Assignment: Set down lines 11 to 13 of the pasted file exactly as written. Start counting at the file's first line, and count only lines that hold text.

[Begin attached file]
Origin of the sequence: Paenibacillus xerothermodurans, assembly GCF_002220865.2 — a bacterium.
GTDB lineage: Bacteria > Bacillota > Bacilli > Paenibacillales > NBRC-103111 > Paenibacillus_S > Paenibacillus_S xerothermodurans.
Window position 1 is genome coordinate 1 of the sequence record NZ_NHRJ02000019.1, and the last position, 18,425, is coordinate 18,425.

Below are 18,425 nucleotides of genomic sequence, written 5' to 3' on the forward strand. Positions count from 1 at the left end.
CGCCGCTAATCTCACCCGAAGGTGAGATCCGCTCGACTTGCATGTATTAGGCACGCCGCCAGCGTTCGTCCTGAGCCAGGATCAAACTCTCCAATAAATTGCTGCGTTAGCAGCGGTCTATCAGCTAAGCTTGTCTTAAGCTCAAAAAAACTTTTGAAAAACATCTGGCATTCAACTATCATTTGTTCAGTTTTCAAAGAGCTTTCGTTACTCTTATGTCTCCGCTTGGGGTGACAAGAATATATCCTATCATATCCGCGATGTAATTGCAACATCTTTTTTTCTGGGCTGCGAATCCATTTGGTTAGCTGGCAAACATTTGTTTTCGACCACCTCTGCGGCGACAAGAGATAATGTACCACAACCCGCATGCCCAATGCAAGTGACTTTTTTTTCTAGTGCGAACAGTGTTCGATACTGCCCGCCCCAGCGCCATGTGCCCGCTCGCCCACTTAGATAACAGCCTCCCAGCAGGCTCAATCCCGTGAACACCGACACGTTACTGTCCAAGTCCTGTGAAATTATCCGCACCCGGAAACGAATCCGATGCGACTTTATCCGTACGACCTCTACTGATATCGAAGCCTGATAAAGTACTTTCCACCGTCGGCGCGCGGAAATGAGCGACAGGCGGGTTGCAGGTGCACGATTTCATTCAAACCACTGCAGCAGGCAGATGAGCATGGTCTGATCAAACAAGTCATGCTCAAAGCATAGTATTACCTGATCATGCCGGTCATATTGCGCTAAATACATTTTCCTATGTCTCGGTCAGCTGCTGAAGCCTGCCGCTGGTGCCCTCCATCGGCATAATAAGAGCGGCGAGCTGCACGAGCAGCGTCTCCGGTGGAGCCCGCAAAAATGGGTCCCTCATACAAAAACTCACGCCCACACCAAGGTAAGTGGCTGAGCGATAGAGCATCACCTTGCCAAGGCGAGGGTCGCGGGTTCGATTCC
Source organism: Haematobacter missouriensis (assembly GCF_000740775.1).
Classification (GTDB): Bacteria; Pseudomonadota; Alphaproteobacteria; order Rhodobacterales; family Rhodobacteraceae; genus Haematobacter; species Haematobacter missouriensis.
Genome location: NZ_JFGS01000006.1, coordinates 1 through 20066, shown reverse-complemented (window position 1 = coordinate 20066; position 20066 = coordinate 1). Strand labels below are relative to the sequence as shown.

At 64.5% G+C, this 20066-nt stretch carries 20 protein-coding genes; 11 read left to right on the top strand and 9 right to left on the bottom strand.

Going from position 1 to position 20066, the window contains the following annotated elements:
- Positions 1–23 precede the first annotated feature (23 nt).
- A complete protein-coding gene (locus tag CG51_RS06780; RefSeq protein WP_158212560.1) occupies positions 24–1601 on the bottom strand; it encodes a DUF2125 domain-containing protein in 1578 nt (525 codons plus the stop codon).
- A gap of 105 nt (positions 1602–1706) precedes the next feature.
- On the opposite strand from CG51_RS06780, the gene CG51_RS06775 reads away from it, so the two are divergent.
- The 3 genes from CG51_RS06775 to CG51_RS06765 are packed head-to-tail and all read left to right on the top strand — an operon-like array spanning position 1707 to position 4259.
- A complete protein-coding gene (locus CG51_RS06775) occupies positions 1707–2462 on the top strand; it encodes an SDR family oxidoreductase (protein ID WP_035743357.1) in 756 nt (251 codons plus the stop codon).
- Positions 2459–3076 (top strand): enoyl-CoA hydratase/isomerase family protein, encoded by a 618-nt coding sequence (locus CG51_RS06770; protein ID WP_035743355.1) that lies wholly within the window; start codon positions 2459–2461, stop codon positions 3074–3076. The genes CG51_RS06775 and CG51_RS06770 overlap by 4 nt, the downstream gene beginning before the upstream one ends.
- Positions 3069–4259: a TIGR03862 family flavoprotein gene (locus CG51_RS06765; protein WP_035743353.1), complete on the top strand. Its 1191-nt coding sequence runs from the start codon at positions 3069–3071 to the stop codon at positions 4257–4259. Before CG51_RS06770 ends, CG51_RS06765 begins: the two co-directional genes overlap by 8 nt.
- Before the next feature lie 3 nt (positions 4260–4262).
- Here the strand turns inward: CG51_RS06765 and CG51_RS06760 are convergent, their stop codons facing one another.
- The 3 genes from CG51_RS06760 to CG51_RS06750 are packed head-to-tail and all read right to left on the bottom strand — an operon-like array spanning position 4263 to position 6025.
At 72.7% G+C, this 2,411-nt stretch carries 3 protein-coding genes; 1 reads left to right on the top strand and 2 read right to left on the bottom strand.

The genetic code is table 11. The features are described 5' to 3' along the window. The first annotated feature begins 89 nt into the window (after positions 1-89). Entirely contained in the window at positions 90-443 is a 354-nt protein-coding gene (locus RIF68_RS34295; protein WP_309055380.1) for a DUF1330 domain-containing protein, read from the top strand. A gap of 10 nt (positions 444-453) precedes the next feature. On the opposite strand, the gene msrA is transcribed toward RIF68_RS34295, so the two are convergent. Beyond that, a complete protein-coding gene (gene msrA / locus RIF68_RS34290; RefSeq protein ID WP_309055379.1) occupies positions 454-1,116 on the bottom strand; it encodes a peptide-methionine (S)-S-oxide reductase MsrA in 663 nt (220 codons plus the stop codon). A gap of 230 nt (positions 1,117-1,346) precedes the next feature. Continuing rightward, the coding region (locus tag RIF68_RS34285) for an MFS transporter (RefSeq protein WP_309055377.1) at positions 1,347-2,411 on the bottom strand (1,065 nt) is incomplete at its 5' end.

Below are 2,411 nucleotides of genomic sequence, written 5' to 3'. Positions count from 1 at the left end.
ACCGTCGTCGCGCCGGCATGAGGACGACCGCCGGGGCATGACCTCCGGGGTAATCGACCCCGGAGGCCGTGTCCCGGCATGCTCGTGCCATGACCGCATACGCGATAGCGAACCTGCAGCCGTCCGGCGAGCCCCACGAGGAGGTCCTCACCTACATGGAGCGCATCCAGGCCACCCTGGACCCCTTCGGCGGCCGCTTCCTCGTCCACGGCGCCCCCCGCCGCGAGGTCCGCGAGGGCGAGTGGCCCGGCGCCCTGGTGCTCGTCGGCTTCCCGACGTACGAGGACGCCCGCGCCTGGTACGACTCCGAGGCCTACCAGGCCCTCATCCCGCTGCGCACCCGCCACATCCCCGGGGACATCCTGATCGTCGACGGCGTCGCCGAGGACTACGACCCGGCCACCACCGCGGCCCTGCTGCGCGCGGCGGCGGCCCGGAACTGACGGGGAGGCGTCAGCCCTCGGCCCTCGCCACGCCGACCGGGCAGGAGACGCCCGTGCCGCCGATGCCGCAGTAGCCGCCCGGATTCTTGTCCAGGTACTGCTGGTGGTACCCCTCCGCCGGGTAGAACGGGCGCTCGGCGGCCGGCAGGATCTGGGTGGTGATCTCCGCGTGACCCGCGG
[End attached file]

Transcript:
- Positions 1–23 precede the first annotated feature (23 nt).
- A complete protein-coding gene (locus tag CG51_RS06780; RefSeq protein WP_158212560.1) occupies positions 24–1601 on the bottom strand; it encodes a DUF2125 domain-containing protein in 1578 nt (525 codons plus the stop codon).
- A gap of 105 nt (positions 1602–1706) precedes the next feature.